All aboard this Houston rite of passage! For more than 50 years the Hermann Park Conservancy’s mini locomotive has delighted young and old as it chugs along to some of the area’s top attractions. Visitors can hop on at Kinder Station and enjoy an 18-minute, 2-mile loop around the recently revamped park or transport themselves to three substations to catch the sights at the Houston Museum of Natural Science, Rice University, or (for avid anoraks) the METRORail. From $3.50. 6102 Hermann Park Dr.—Laura Furr Mericas
*If a ticket to ride simply isn’t enough for your train-obsessed tot, consider one of Hermann Park’s special locomotive programs. Ride the rails in the conductor’s seat for an hour (from $50) or spend the morning, from 8:30 a.m. to 12:30 p.m., with the engineers in the shop (from $150). Ages 7 to 107 are welcome.
This state park to our southwest has over 37 nature-filled miles for explorin’. But beware: You’ll be sharing space with American alligators who freely reside in the park’s murky marshes. Visitors typically see these gators sunning and swimming in the distance on mild summer days. And that’s just fine: Even Mom and Dad should stay a “social distance” away from these toothy reptiles. $7 per day entrance fee. 21901 FM 762, Needville—Brittany Cristiano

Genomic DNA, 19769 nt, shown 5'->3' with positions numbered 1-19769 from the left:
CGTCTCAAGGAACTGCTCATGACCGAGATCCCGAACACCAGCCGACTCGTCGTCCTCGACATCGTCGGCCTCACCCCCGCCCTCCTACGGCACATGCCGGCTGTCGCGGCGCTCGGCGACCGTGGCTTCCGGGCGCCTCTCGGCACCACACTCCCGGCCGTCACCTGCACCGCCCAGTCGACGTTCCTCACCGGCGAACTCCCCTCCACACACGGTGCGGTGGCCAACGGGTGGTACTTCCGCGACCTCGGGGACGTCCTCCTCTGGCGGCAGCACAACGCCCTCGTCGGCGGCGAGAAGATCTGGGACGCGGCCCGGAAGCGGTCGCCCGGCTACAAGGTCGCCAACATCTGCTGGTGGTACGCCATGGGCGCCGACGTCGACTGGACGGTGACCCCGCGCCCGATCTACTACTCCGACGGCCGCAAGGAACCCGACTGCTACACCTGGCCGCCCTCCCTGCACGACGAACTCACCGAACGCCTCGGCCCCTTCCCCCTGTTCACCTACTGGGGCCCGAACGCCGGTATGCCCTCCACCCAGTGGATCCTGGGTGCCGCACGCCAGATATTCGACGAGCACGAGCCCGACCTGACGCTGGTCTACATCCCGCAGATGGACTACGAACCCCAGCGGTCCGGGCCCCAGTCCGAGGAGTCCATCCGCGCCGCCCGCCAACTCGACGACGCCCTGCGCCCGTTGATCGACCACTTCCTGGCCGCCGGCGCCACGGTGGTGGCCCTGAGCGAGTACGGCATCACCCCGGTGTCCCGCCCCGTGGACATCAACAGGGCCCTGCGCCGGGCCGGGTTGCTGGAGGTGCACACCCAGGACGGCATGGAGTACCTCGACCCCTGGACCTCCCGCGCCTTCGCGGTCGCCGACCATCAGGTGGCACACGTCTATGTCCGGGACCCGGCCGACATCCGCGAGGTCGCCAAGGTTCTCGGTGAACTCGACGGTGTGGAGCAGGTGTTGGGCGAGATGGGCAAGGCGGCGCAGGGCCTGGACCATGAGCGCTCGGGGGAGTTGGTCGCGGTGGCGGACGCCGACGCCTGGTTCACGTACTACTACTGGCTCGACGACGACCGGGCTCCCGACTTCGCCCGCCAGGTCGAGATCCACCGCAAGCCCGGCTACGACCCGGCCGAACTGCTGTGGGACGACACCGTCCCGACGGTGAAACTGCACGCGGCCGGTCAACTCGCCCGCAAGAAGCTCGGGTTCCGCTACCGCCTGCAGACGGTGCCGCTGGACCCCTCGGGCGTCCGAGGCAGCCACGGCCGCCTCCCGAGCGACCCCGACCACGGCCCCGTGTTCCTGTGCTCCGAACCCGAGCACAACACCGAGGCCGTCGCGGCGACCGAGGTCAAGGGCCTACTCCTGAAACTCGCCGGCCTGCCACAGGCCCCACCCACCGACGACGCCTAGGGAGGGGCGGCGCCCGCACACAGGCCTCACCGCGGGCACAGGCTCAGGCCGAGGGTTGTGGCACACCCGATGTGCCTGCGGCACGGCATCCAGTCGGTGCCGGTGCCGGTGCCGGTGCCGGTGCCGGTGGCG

Once the private garden of avid horticulturalist Thelma Mercer, this pristinely preserved and expanded 400-acre parkland is now home to native dogwoods and giant camelia bushes, an idyllic butterfly house, plus playgrounds, picnic areas, and quiet trails for little feet to roam. Green thumbs in the making can learn about the wondrous woodlands from the arboretum’s experienced team of botanists before venturing off to Thelma’s Pond where plump koi and giant goldfish are in search of a snack. Free. 22306 Aldine Westfield Road, Humble—Kaitlyn Miller
*Parents will find photo ops aplenty—a favorite spot is around Thelma’s Pond or under the charming stone archway. Think: Christmas cards done by July. Only hand-held cameras are permitted.